EJILTalk! Human Rights Obligations of Non-State Armed Groups

About the author(s):

Katharine Fortin is an Associate Professor at Utrecht University where she teaches IHL and IHRL. Before joining Utrecht University, she worked at the ICTY, ICC and Norton Rose Fulbright. She is the author of The Accountability of Armed Groups under Human Rights Law (Oxford University Press, 2017) which won the 2018 Lieber Prize. She has written widely about the framework of law that applies to armed groups in non-international armed conflicts and is one of the editors of the Armed Groups and International Law blog.

This week, EJILTalk! has been hosting an interesting discussion of Daragh Murray’s book on the human rights obligations of armed groups (which we advertised on the blog a few months ago here). After an introduction by Murray, Jonathan Horowitz, Cordula Droege, and Marco Sassoli have commented on the book and Murray has been invited to respond.

First, full disclosure: many of you will know that my own book on the same topic is coming out with the Oxford University Press in 2017, so reading Murray’s book has been an pleasurable experience for me. Over the last five years Murray and I have clearly trawled through many of the same primary materials and puzzled over the same difficult questions. On many points Murray and I have come to similar conclusions, which is satisfying as it validates our separate conclusions. For example, we both agree that in instances where armed groups control territory there is a good legal argument to be made that armed groups are bound by human rights law. We also agree that an armed group’s obligations under human rights law should be graduated to match its normative capacity. But interestingly, we often reach and reason our conclusions in different ways.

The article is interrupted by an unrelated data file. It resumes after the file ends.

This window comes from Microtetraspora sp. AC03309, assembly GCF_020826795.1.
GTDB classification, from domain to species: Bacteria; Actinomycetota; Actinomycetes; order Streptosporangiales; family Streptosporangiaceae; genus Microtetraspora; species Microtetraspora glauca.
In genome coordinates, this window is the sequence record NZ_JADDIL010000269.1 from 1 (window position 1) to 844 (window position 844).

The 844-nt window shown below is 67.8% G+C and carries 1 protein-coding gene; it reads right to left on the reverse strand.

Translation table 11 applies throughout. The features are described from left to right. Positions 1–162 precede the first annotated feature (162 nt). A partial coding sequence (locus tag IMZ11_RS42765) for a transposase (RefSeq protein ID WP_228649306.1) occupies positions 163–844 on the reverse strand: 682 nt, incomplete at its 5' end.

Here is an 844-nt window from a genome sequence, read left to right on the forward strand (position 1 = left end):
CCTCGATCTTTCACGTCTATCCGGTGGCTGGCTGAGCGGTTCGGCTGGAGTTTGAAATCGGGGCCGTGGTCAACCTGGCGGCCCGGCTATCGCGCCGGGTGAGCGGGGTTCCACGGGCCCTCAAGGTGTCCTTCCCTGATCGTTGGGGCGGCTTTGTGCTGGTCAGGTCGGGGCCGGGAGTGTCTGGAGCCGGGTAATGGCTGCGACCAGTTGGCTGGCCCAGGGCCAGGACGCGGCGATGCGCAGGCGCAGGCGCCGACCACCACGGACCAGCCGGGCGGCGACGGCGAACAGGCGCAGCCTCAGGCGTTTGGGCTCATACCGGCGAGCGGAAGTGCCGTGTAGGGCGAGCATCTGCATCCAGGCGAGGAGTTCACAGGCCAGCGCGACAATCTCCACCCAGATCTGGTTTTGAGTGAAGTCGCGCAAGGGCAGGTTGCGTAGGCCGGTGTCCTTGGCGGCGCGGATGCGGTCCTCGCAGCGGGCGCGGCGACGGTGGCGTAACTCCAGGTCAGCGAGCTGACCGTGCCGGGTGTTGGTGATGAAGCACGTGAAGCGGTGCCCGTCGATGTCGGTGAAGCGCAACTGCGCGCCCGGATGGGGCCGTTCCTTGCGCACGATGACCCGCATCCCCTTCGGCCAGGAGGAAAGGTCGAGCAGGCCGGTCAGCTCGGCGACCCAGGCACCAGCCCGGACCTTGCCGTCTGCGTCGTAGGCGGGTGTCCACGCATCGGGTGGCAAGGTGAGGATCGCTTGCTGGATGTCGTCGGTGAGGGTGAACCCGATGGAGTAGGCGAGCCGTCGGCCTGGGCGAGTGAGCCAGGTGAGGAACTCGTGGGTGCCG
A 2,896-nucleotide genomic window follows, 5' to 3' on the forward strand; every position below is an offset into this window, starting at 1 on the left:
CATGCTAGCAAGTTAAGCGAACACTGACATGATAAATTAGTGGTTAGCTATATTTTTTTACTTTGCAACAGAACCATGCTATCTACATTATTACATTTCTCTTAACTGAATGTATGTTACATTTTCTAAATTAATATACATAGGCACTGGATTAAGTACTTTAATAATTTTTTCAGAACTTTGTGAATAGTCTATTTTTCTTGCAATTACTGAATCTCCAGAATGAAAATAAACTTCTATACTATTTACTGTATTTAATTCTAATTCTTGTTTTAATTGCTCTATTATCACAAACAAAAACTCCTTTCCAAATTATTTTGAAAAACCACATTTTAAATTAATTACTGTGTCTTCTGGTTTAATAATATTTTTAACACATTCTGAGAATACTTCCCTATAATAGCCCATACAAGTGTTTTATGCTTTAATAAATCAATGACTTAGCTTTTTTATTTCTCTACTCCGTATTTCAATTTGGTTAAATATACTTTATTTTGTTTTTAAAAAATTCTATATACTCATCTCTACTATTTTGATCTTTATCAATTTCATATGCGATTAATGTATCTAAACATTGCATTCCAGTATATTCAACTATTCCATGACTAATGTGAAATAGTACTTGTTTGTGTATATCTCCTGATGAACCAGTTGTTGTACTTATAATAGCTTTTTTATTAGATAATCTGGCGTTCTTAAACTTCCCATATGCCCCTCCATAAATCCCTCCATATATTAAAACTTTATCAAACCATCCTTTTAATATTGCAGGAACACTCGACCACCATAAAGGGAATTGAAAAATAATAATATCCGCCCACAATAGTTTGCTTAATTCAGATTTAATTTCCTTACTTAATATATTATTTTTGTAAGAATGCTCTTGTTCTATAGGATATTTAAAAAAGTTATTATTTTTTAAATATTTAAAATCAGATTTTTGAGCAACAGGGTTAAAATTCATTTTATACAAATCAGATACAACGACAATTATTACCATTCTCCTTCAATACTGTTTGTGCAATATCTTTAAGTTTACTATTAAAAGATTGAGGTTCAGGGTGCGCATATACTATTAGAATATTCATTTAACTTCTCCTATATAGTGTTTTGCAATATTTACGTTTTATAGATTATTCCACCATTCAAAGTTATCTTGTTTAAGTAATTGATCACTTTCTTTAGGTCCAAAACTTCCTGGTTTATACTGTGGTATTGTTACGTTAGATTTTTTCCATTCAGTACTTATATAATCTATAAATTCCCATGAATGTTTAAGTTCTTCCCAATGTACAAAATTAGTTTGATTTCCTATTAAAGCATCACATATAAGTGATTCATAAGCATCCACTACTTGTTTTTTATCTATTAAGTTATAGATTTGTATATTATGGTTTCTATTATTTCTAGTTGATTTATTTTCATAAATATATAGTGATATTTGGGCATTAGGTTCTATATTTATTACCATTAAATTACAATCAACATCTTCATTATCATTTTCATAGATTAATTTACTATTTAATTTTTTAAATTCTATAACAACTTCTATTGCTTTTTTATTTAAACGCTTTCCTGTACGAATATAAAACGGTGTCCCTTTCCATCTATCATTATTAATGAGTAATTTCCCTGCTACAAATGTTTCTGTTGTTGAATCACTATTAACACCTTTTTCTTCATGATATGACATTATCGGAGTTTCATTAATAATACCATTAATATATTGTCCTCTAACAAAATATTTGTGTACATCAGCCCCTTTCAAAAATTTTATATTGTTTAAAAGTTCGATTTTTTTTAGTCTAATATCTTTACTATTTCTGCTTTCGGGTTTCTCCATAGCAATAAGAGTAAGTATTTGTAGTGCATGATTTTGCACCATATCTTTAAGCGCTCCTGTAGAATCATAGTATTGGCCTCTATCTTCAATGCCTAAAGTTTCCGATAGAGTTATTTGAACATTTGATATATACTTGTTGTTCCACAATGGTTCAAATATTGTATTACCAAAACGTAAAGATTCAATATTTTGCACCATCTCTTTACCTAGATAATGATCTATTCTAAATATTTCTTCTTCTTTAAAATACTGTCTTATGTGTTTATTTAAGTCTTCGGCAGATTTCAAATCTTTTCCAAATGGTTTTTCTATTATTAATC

Although covering the same broad topic, our books have different content and approaches.  For example, in the second chapter of my book I evaluate whether IHRL has any added value vis-à-vis IHL and set out a ‘life goes on driver’ theory (see here for a further exposition of this elsewhere) which then returns later in the book.  I also engage in a detailed historical analysis of the law on belligerency and insurgency, to understand how armed groups have traditionally acquired legal personality under international law and better understand the characteristics of that personality. We take different theoretical approaches when analysing how armed groups acquire legal personality under international law and draw different conclusions on how armed groups may be bound by customary international law . Unlike Murray, my starting point on this issue is that not all subjects of international law are bound by the same range of customary international law norms. In doing so, I develop a different set of arguments that provide practitioners with operational guidance about how to approach the problem of armed groups and human rights law.

Murray’s analysis is very good and his book is definitely to be recommended. In my view, the most fascinating part of his book is Part III where he painstakingly undertakes detailed operational analysis of how specific human rights obligations can be applied to armed groups in practice. In doing so, he analyses three distinct issues (i) prosecution (ii) detention and (iii) the right to health showing what armed group’s do on these issues and what role human rights law may play in their protection. In this section, he considers how different armed groups may be able to adhere to the corresponding human right obligations, by conducting an evaluation based on a combined analysis  of legal framework together with the practice of armed groups. The question of how human rights law might be operationalised is one which has been given little attention until now, but is fundamentally important for the future.

There is no doubt that Murray’s book is an important addition to a question of ever-pressing importance in international law.

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